Friday, 20 December 2013

Album review: MARK MULCAHY - Dear Mark J. Mulcahy, I Love You

Highlights: I Taketh Away, Everybody Hustles Leo, She Makes The World Turn Backwards, Where’s The Indifference Now?

This is tough songwriting. The album doesn’t sound like a smooth flow of melodic ideas, but it’s always articulate and always self-assured. Hardly a surprise, of course, since Mark Mulcahy is not new to this music thing. And yet there’s no getting away from the fact that it’s his first album since the horribly untimely death of his wife in 2008 – which makes this new urgency, this songwriting drive all the more poignant and impressive.  

Miracle Legion was the name of Mark’s original band that semi-bothered the by-then-weary jangle pop genre back in the 80’s and 90’s. While Me And Mr. Ray is a sweet enough acoustic pop album (until the inevitable R.E.M.-esque tedium sets in), Miracle Legion were nothing to be too excited about. I’d argue that Mark’s solo albums have a lot more life to them, and none of his past efforts has quite as much life as this new album.

The quirkily titled Dear Mark J. Mulcahy, I Love You is primarily a life-affirming album. You hear that in the whimsical (and slightly annoying) opening of “He’s A Magnet”, the joyful whistling of “Poison Candy Heart” (which combines the ‘candy’ tune with the ‘poison’ lyrics) and the reggae-ish (if unnecessary) groove of “My Rose Colored Friend”. Sonically, I count just one downbeat moment on the whole album, The Postal Service-like “Bailing Out On Everything Again”, and even that one isn’t especially slow. Not too inspired either, but not slow. Mostly, these songs are Mark singing exciting and often excitable melodies to lush, expressive guitar rhythms. Gets addictive after a while.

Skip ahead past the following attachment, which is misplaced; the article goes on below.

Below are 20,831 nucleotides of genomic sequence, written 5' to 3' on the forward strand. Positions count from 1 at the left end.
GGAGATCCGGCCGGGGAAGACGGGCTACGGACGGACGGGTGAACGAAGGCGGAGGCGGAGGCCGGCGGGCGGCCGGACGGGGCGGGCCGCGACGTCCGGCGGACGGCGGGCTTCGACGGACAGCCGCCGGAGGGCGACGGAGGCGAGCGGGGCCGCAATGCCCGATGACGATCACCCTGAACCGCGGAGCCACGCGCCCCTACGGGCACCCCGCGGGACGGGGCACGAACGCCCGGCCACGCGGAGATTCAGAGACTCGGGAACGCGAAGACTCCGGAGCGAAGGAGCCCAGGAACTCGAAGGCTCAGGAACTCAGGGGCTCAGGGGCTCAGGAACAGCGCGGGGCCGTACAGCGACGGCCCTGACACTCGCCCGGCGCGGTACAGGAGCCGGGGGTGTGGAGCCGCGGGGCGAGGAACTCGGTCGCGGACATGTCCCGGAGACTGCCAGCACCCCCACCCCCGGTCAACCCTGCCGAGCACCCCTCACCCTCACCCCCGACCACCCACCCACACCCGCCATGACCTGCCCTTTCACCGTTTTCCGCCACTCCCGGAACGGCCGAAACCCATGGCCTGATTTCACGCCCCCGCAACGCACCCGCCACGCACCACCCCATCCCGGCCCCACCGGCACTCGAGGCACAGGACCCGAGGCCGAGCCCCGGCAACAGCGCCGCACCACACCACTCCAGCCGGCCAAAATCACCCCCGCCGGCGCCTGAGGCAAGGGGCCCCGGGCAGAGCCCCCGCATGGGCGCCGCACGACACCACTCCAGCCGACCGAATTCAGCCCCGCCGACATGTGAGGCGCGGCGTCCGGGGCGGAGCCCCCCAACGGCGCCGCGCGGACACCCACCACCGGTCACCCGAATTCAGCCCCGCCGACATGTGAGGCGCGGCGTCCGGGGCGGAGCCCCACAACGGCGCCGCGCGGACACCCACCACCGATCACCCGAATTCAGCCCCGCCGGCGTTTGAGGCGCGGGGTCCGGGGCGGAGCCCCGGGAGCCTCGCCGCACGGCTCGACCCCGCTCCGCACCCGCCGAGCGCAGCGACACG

The lyrics are fittingly dark in places, but the album has a very freewheeling vibe to it. Mark throws in a clever line here, a rotten Bible putdown there, a waltzy lilt here, an anthemic verse there. The brilliant anthemic verses are the reason why “Where’s The Indifference Now?” is so good; true classic that ends the album on a high, effortlessly delightful note. A charismatic pop album.


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